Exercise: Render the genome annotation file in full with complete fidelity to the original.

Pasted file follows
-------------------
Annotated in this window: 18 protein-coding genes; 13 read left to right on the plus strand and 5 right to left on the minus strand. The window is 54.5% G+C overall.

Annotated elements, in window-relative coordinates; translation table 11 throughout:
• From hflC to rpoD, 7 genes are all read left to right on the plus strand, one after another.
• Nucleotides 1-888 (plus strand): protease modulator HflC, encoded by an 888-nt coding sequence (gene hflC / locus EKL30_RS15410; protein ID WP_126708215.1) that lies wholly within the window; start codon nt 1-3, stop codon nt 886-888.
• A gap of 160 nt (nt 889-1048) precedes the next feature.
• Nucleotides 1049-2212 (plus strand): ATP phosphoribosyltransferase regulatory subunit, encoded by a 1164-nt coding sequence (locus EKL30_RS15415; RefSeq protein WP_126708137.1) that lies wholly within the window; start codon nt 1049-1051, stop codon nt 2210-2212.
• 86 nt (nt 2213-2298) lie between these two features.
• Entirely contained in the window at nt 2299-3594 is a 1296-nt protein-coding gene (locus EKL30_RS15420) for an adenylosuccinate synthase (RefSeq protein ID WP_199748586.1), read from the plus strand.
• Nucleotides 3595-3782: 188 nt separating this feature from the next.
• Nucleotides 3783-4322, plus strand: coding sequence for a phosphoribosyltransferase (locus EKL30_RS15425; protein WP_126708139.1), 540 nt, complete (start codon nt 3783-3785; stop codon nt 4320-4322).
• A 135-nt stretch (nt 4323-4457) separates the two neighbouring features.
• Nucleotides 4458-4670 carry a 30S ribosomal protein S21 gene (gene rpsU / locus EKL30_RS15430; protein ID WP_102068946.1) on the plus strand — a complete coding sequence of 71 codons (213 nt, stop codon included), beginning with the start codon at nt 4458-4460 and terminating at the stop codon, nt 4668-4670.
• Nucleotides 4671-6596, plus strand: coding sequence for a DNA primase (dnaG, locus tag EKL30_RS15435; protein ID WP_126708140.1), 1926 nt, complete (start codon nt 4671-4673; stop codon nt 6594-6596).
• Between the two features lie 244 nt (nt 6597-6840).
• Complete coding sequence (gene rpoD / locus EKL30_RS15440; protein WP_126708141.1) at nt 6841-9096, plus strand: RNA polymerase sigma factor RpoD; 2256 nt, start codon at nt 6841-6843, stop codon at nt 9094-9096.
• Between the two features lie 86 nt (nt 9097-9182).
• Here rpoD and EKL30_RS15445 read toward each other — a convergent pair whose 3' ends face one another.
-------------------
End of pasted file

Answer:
Annotated in this window: 18 protein-coding genes; 13 read left to right on the plus strand and 5 right to left on the minus strand. The window is 54.5% G+C overall.

Annotated elements, in window-relative coordinates; translation table 11 throughout:
• From hflC to rpoD, 7 genes are all read left to right on the plus strand, one after another.
• Nucleotides 1-888 (plus strand): protease modulator HflC, encoded by an 888-nt coding sequence (gene hflC / locus EKL30_RS15410; protein ID WP_126708215.1) that lies wholly within the window; start codon nt 1-3, stop codon nt 886-888.
• A gap of 160 nt (nt 889-1048) precedes the next feature.
• Nucleotides 1049-2212 (plus strand): ATP phosphoribosyltransferase regulatory subunit, encoded by a 1164-nt coding sequence (locus EKL30_RS15415; RefSeq protein WP_126708137.1) that lies wholly within the window; start codon nt 1049-1051, stop codon nt 2210-2212.
• 86 nt (nt 2213-2298) lie between these two features.
• Entirely contained in the window at nt 2299-3594 is a 1296-nt protein-coding gene (locus EKL30_RS15420) for an adenylosuccinate synthase (RefSeq protein ID WP_199748586.1), read from the plus strand.
• Nucleotides 3595-3782: 188 nt separating this feature from the next.
• Nucleotides 3783-4322, plus strand: coding sequence for a phosphoribosyltransferase (locus EKL30_RS15425; protein WP_126708139.1), 540 nt, complete (start codon nt 3783-3785; stop codon nt 4320-4322).
• A 135-nt stretch (nt 4323-4457) separates the two neighbouring features.
• Nucleotides 4458-4670 carry a 30S ribosomal protein S21 gene (gene rpsU / locus EKL30_RS15430; protein ID WP_102068946.1) on the plus strand — a complete coding sequence of 71 codons (213 nt, stop codon included), beginning with the start codon at nt 4458-4460 and terminating at the stop codon, nt 4668-4670.
• Nucleotides 4671-6596, plus strand: coding sequence for a DNA primase (dnaG, locus tag EKL30_RS15435; protein ID WP_126708140.1), 1926 nt, complete (start codon nt 4671-4673; stop codon nt 6594-6596).
• Between the two features lie 244 nt (nt 6597-6840).
• Complete coding sequence (gene rpoD / locus EKL30_RS15440; protein WP_126708141.1) at nt 6841-9096, plus strand: RNA polymerase sigma factor RpoD; 2256 nt, start codon at nt 6841-6843, stop codon at nt 9094-9096.
• Between the two features lie 86 nt (nt 9097-9182).
• Here rpoD and EKL30_RS15445 read toward each other — a convergent pair whose 3' ends face one another.